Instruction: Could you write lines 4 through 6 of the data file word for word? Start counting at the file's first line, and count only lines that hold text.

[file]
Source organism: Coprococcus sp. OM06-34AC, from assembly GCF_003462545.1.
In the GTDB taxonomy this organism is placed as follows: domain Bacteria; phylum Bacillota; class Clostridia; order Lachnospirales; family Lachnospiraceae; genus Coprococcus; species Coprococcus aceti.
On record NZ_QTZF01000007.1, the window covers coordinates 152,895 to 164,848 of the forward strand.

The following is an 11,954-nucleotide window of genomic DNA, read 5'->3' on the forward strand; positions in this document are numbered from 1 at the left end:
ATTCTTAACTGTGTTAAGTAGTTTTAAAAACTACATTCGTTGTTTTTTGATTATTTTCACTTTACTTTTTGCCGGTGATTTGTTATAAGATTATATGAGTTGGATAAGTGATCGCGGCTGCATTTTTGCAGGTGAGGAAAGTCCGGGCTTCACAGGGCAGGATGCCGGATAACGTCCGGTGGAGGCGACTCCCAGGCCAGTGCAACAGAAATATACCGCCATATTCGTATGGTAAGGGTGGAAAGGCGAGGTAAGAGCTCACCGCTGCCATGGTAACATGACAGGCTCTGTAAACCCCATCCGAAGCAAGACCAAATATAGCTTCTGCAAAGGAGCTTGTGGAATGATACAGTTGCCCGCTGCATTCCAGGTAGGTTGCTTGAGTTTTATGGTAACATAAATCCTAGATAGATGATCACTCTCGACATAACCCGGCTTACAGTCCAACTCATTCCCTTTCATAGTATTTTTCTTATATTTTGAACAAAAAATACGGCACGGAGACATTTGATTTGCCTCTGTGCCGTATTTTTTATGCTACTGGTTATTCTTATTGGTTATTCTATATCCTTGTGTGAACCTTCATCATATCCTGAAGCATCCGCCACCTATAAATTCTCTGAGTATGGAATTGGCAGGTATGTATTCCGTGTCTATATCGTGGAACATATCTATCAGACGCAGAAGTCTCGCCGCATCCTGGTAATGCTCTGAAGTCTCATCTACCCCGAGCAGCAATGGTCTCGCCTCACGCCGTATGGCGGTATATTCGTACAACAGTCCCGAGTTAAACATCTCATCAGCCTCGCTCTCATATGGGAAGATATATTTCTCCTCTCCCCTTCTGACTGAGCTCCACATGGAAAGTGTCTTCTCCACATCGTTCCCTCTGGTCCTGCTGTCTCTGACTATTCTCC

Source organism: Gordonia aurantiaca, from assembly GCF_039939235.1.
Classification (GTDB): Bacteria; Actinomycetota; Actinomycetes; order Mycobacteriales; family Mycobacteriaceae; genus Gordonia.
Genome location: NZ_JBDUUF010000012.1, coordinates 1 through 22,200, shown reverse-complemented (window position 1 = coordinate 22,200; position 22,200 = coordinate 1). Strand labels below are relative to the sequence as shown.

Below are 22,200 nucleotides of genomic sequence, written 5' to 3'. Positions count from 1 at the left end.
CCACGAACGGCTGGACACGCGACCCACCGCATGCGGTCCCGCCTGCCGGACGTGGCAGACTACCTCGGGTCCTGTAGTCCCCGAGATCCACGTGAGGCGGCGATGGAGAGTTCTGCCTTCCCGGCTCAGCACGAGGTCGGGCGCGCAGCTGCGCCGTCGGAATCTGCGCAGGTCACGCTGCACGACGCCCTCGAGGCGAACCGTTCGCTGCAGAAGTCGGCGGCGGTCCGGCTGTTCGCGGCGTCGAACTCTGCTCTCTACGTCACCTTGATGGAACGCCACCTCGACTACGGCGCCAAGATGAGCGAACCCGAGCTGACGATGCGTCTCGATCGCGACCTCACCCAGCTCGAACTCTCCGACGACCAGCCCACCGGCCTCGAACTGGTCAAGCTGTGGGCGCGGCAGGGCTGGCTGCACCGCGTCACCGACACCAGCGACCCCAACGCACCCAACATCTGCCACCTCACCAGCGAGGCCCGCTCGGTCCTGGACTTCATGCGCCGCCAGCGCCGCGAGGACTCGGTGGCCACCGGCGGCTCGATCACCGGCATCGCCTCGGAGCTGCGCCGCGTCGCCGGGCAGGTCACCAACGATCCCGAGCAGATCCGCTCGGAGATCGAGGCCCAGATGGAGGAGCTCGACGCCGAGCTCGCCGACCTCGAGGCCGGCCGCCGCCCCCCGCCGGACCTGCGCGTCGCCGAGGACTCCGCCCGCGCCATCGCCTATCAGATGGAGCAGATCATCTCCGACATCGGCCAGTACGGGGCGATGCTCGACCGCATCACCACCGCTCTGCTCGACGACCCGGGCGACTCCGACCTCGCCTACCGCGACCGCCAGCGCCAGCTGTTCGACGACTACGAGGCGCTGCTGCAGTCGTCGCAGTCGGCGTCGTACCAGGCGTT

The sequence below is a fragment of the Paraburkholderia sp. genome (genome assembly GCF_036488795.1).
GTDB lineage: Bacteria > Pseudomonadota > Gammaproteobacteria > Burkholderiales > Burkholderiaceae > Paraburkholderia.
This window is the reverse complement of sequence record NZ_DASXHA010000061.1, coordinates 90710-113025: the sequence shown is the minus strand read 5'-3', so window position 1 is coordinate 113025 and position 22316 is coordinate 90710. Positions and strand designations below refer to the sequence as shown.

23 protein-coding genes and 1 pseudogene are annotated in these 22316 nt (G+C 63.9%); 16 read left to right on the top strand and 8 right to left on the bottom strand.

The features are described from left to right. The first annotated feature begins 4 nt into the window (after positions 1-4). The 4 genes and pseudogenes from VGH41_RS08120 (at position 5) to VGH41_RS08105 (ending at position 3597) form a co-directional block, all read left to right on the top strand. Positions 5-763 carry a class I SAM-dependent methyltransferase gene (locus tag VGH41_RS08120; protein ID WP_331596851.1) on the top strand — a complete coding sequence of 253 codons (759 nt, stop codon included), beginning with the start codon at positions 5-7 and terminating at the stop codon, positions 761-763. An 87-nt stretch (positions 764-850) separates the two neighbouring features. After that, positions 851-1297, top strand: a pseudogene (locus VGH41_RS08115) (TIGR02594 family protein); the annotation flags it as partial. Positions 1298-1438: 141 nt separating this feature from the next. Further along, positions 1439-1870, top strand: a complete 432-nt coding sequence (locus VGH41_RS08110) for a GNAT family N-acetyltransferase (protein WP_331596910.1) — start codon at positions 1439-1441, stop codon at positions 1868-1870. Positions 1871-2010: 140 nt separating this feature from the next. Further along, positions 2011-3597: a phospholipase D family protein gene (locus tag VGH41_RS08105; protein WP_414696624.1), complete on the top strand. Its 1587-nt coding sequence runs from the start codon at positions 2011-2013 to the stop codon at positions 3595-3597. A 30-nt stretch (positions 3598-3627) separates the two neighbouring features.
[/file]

The following is an 11,954-nucleotide window of genomic DNA, read 5'->3' on the forward strand; positions in this document are numbered from 1 at the left end:
ATTCTTAACTGTGTTAAGTAGTTTTAAAAACTACATTCGTTGTTTTTTGATTATTTTCACTTTACTTTTTGCCGGTGATTTGTTATAAGATTATATGAGTTGGATAAGTGATCGCGGCTGCATTTTTGCAGGTGAGGAAAGTCCGGGCTTCACAGGGCAGGATGCCGGATAACGTCCGGTGGAGGCGACTCCCAGGCCAGTGCAACAGAAATATACCGCCATATTCGTATGGTAAGGGTGGAAAGGCGAGGTAAGAGCTCACCGCTGCCATGGTAACATGACAGGCTCTGTAAACCCCATCCGAAGCAAGACCAAATATAGCTTCTGCAAAGGAGCTTGTGGAATGATACAGTTGCCCGCTGCATTCCAGGTAGGTTGCTTGAGTTTTATGGTAACATAAATCCTAGATAGATGATCACTCTCGACATAACCCGGCTTACAGTCCAACTCATTCCCTTTCATAGTATTTTTCTTATATTTTGAACAAAAAATACGGCACGGAGACATTTGATTTGCCTCTGTGCCGTATTTTTTATGCTACTGGTTATTCTTATTGGTTATTCTATATCCTTGTGTGAACCTTCATCATATCCTGAAGCATCCGCCACCTATAAATTCTCTGAGTATGGAATTGGCAGGTATGTATTCCGTGTCTATATCGTGGAACATATCTATCAGACGCAGAAGTCTCGCCGCATCCTGGTAATGCTCTGAAGTCTCATCTACCCCGAGCAGCAATGGTCTCGCCTCACGCCGTATGGCGGTATATTCGTACAACAGTCCCGAGTTAAACATCTCATCAGCCTCGCTCTCATATGGGAAGATATATTTCTCCTCTCCCCTTCTGACTGAGCTCCACATGGAAAGTGTCTTCTCCACATCGTTCCCTCTGGTCCTGCTGTCTCTGACTATTCTCC

Source organism: Gordonia aurantiaca, from assembly GCF_039939235.1.